Animal Cognition, Neuroscience, & Neurotoxicology
of Sequential Behavior
Our research focuses on studying the psychological and neural processes involved in rat cognition with a special interest in how animals organize complex behavior through time, that is, sequential behavior. Our research has shown that multiple cognitive systems contribute to this process at the same time through parallel processing, and much of our work focuses on determining the nature of the psychological and neural systems that allow animals to organize their behavior. If we are to determine whether multiple cognitive processes act concurrently to produce sequential behavior, we need to study forms of sequential behavior that are sufficiently complex that they will likely recruit multiple processes concurrently. Our serial pattern learning task for rats is well-suited for this purpose.
The Serial Multiple Choice (SMC) task we developed (Fountain et al., 1995, 2006) is a functional analogue of nonverbal human pattern learning tasks that require human subjects to learn to choose items from an array in the proper sequential order (Knopman & Nissen, 1991; Hartman, Knopman, & Nissen, 1989; Restle, 1970; Restle & Brown, 1970b; 1970c; Willingham, Nissen, & Bullemer, 1989; Willingham, 1998; Reber, 1989; 1973). In our task, rats learn to choose from a circular array of 8 nose poke receptacles or, in earlier studies, 8 levers similarly arranged as shown here:
The task for the rat is to learn to choose the response manipulanda in the proper sequential order. The nose poke receptacles or levers are designated 1 through 8 in clockwise order with number 8 adjacent to number 1 in the circular array. All of the receptacles are illuminated by small lights at the beginning of each trial and the rat may nose poke in any of the 8 receptacles. If the correct receptacle is chosen, then the rats receive water. If an incorrect receptacle is chosen, then all of the lights in the receptacles except the correct one are turned off and the rat must choose it to be reinforced before continuing. Rats and mice can learn complex, highly-structured response sequences via this method.
With receptacle 1 at the "top" of the apparatus in this case, follow the bouncing head below through the sequence:
Our latest innovation in nosepoke sequence learning methods involves training animals to respond to a circular array of spots on a touchscreen like the one shown below. In the first study in this line in collaboration with Dr. Aaron Blaisdell's UCLA laboratory, pigeons were taught to peck at a touchscreen for grain to perform long sequential patterns in such a chamber (Garlick, Fountain, & Blaisdell, 2017). We have recently begun full-scale studies of how rats perform serial patterns in the touchscreen chamber shown below and we have examined rats ability to learn the same complex serial patterns in this task that we have studies in octagonal chambers. Current work is examining the neurobiological foundations of rats' capacities to learn complex information in this task.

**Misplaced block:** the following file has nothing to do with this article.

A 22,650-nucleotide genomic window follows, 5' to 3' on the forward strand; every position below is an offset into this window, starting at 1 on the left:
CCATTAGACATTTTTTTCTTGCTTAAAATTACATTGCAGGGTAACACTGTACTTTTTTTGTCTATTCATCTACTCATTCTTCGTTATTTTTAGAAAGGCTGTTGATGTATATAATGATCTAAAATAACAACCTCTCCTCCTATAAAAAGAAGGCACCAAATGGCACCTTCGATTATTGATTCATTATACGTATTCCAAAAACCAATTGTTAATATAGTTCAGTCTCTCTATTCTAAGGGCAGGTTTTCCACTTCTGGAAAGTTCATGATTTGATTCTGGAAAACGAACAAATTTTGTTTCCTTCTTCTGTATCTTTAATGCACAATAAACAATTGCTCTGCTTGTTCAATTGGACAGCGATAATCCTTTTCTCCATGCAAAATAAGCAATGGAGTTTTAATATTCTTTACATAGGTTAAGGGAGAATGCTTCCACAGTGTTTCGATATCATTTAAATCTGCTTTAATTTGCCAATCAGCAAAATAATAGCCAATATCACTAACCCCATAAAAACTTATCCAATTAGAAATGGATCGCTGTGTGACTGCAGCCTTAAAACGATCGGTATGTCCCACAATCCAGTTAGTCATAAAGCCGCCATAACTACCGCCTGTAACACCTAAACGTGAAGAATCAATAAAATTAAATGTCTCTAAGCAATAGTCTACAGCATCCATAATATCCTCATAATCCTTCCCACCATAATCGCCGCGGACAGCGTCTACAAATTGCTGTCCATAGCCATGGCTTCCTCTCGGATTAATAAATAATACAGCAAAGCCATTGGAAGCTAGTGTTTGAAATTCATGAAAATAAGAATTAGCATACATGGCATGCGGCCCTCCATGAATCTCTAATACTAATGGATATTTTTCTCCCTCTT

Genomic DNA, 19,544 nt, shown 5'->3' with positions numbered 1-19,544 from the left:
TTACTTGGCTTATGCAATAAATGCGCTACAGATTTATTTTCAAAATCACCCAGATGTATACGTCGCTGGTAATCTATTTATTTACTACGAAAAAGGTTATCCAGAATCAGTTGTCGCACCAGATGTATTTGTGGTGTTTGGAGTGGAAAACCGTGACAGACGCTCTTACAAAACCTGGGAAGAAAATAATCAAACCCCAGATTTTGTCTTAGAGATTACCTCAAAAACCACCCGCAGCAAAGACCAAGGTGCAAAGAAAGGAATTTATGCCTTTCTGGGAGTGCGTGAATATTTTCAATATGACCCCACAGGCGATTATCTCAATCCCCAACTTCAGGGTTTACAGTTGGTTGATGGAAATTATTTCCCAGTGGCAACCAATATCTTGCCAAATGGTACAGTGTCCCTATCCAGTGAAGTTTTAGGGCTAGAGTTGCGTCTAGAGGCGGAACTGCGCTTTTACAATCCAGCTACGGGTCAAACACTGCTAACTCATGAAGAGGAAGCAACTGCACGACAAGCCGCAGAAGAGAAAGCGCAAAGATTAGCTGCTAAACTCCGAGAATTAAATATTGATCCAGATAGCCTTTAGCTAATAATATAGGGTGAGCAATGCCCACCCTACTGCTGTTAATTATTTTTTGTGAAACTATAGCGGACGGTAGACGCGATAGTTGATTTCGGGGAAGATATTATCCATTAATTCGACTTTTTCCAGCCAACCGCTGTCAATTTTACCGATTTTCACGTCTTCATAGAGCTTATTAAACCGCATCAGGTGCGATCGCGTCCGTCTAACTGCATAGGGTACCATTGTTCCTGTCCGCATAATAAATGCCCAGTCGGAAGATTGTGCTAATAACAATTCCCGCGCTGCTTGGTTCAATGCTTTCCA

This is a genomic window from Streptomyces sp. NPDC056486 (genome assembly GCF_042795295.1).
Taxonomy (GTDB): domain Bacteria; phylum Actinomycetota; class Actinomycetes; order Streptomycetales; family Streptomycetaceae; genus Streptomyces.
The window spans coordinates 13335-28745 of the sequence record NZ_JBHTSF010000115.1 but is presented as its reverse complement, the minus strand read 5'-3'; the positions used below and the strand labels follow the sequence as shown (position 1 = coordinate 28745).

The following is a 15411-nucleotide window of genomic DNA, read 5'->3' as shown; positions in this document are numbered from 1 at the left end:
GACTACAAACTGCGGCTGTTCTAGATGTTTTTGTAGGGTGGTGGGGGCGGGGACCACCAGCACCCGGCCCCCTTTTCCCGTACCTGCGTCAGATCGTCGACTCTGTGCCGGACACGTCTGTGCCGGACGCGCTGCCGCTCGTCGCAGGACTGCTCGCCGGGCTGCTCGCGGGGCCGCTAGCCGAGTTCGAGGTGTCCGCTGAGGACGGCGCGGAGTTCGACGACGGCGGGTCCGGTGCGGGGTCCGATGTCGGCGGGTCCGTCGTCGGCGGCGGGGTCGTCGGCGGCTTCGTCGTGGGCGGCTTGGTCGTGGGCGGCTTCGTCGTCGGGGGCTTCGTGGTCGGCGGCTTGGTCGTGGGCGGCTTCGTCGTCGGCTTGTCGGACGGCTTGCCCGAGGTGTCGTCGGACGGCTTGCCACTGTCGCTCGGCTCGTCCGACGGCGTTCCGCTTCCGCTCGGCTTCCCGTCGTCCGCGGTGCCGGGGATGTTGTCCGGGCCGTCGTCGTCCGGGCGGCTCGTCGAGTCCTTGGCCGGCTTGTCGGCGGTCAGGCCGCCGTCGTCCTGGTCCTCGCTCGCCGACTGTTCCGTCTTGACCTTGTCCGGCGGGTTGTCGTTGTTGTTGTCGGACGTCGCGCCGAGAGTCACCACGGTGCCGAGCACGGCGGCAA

These nosepoke methods in octagonal chambers and in touchscreen chambers are easily learned by rats without pretraining procedures other than nosepoke response shaping. All of these methods are an improvement over earlier methods used with rats because they allows us to study how rats learn long, elaborate serial patterns and because they provides measures of correct-response rates, error rates, and "intrusion" rates (i.e., the number of specific kinds of errors produced at particular locations in the pattern) on a trial-by-trial basis throughout the serial pattern. With this method, we can create serial patterns with many items that could be associated, with spatial and temporal cues that could be relevant, with particular pacing or rhythmic structures, and with patterns of movements that could potentially be coded internally as motor patterns or as rule-based structures. Typically, many of these cues and features are concurrently available to the rat as the sequence training takes place, and, as we have shown, it appears that rats concurrently make use of multiple sources of cues and behavioral processes to learn to navigate these serial patterns. We have used this method to begin to characterize the cognitive and neural systems responsible for sequential behavior. In addition, our research has shown that this method can be used to assess the effects of adolescent drug exposure that causes later adult cognitive impairments. Thus, our research focuses in the following areas: